Mandy Eve-Barnett's Blog for Readers & Writers

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Author Interview – A. G. Flitcher

September 5, 2020
mandyevebarnett


ag flitcher

1.At what age did you start writing?

 I started to write when I was 21 years old. I had completed my Associates Degree in Creative Writing then decided to put myself out there as a screenwriter.

2. Is poetry a self expression for you?

 It is more than self expression. Its me finding the seedling that sprouted the roots of my emotions that run at high velocity. Once the ecstasy, dark or light, of my anxiety passes, I write a poem. Almost as if I took off the anvil that kept me in the depths of the salty water of an ocean, rose up for air, then anchored my darkness in the ocean while I make it to shore.

See poetry here: https://agflitcher.wordpress.com/

3. What made you want to write a fictional book rather than publish a poetry collection?

 I plan on putting a poetry collection together sometime in the near future. But for now it is self therapy and a writing exercise for flow in my novels.

4. Do you belong to a writers group? If so which one?

 I bounce around from group to group on Facebook but mainly I follow YVR Authors. 

https://www.chapters.indigo.ca/en-ca/books/boone-jacque-saddletons-secret/9781999410810-item.html?ikwid=boone%20and%20jacque&ikwsec=Home&ikwidx=0&fbclid=IwAR15C6QlFKgHZVELbZRsS4zA6JhGgHZtblMIW6V0pfP5bdW0r6wUHi2Az78#algoliaQueryId=1d393c05f551e5e28eca724b47a63972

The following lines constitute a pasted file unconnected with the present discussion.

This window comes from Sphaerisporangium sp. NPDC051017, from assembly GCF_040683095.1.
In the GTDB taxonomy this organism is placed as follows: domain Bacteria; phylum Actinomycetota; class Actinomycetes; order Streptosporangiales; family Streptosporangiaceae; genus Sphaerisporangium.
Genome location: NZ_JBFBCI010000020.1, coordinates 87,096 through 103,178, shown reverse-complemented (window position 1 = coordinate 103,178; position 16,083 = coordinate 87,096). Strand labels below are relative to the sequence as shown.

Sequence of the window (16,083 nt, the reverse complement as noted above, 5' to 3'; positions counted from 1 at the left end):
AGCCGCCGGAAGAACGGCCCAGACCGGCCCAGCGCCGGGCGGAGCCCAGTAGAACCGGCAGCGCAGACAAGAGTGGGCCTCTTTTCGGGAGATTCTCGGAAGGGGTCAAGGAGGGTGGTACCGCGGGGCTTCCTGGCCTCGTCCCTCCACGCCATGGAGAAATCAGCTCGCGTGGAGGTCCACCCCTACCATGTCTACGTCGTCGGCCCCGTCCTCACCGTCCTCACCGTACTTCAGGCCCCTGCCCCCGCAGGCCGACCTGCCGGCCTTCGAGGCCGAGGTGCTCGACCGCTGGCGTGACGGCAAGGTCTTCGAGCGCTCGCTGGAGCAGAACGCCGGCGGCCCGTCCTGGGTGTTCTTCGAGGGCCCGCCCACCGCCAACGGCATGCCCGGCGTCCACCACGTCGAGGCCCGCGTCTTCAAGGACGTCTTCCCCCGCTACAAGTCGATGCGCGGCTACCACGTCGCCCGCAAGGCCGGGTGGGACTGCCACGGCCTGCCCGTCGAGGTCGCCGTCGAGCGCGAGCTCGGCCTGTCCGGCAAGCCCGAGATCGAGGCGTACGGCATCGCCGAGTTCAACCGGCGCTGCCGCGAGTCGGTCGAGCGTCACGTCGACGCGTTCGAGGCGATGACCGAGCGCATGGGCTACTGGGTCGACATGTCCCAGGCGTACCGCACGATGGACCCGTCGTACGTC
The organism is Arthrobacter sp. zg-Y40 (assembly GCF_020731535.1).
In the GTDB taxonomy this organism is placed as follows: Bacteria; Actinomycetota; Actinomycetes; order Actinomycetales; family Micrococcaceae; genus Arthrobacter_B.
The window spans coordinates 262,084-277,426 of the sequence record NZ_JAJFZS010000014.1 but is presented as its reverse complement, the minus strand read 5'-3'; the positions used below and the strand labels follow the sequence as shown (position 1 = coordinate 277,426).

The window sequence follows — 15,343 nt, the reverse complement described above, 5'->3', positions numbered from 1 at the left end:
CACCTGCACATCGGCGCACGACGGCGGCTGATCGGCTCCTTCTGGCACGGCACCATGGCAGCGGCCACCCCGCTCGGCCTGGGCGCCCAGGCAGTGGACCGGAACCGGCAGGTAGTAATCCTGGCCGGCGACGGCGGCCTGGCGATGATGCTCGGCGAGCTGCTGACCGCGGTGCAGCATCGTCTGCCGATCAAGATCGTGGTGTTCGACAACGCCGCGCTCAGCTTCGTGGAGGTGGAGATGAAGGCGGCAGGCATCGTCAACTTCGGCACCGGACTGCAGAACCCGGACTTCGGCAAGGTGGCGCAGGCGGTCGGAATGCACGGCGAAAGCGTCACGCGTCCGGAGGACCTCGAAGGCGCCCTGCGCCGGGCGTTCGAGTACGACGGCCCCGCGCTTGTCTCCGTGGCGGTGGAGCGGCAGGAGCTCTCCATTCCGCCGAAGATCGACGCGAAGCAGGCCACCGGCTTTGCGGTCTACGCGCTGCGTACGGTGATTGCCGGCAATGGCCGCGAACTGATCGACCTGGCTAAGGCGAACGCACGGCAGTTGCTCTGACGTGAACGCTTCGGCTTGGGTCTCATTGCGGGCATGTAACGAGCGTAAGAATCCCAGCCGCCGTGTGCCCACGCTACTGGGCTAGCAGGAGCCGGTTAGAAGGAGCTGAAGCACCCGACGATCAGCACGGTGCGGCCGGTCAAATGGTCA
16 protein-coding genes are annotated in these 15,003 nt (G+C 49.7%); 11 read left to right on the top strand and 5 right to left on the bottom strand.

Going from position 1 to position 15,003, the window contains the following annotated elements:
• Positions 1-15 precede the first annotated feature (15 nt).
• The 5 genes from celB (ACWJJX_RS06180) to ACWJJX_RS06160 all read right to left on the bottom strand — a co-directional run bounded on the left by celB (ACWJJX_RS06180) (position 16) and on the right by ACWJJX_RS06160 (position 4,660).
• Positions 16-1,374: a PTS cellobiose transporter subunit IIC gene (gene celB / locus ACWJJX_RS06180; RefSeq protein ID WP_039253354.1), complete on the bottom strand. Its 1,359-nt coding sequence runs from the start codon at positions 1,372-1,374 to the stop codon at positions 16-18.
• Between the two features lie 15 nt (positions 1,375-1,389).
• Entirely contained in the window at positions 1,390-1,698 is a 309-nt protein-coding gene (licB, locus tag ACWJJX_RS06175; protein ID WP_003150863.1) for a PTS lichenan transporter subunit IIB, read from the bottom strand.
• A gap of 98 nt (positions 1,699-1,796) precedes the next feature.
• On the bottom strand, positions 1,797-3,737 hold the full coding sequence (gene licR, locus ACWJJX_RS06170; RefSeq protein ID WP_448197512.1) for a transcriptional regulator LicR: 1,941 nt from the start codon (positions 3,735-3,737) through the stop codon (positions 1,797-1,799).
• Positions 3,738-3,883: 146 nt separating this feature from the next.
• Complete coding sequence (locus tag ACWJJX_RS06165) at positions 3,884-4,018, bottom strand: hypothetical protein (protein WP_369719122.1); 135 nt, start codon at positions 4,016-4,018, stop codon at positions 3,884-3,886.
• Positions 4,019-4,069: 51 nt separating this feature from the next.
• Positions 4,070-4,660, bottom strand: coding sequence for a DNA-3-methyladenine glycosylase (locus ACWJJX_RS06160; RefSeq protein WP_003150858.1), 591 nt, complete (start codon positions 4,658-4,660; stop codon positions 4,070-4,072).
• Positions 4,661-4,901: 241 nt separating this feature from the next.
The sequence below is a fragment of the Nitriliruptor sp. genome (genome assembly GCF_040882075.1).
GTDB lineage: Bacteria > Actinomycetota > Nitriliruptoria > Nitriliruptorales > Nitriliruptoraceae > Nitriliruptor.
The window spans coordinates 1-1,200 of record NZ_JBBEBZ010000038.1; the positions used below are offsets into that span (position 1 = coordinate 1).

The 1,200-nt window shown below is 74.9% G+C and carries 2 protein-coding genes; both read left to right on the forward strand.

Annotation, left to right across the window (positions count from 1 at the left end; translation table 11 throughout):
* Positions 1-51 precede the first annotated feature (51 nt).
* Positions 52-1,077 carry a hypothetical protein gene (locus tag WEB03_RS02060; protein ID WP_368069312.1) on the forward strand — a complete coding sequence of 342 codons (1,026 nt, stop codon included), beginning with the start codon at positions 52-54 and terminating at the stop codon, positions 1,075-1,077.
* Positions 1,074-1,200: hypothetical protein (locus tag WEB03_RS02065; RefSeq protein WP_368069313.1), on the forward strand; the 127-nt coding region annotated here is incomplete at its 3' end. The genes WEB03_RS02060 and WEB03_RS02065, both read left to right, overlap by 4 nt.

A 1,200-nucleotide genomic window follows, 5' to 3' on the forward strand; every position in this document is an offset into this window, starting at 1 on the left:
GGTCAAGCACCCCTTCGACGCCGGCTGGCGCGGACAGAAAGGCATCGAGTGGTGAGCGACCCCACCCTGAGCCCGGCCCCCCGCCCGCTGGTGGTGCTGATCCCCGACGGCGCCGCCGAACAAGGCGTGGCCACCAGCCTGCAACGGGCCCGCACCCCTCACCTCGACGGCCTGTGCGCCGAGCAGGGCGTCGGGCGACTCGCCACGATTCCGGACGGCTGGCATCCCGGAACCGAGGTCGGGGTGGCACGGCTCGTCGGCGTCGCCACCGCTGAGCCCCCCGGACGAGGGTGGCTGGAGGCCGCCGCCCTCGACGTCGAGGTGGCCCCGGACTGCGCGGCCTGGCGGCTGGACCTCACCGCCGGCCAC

5. Can you tell us a little bit about the characters in the book?

Boone is a sarcastic, goofy, playful kid, who has a longer path to growing than his best friend Jacque. A foster child taken in by a rich snobby British family. He is articulate, polite, honest, an avid reader, can monkey his way from tree to tree, and loves to solve mysteries. Shammy, Boone’s love interest, is wonderfully weird, blunt, sweet, un-apologetically herself, loving and caring. Flint is a high functioning autistic boy who depends on Shammy and loves his mom.

6. How did you come up with the idea of the story?

 When I was a screenwriter, I always wanted to write a series. I didn’t know what medium or what it would be about, but I knew certain things would remain the same. It’s like Stephen King once said: Good ideas stick around.

I wanted to write something that doesn’t involve much technology. I feel that if it is too modern, it creates too much convenience. A gripping story requires characters to rely on their wit and what is at their disposal. When your back is against the wall, you better know how to fight like hell. This series is about that. Testing the human spirit.

7. What is the theme of the book – the message you want to convey to your readers?

 That we don’t need peers and parents to teach us everything. Sometimes the good and bad that happens in life, is what helps us grow. Test us on what we are able or not able, willing or not willing, too afraid or not at all to try. But I don’t want my readers thinking they don’t need guidance. We all need it. Asking for help is a sign of strength, not weakness. But who we get help from isn’t always who we expect or hope it will be.

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8. Is this a standalone book or will there be a sequel(s)?

As mentioned earlier, this is a series. I’m not sure how many volumes. I go by how the characters grow. If they have gone where they need to go, and completed their life’s arc, then I’ve done my job. This is my third book of four. First two were unpublished by me because amazon has strict rules about using only one name for the author by line. It is Urban fantasy.

Volume 2 of Boone and Jacque will be available in October 2020. Subtitle is The Brothers’ Odyssey.  Follow A.G. on his social media pages and message him for teasers.

Social media links:

@greatcoffeeequalsfocus

https://www.facebook.com/A.G.Flitcher/

unforgiven

Bio:

I  am a self published author who always had difficulty speaking his mind without fumbling his thoughts. What he believed to be right and wrong. Storytelling is my passion.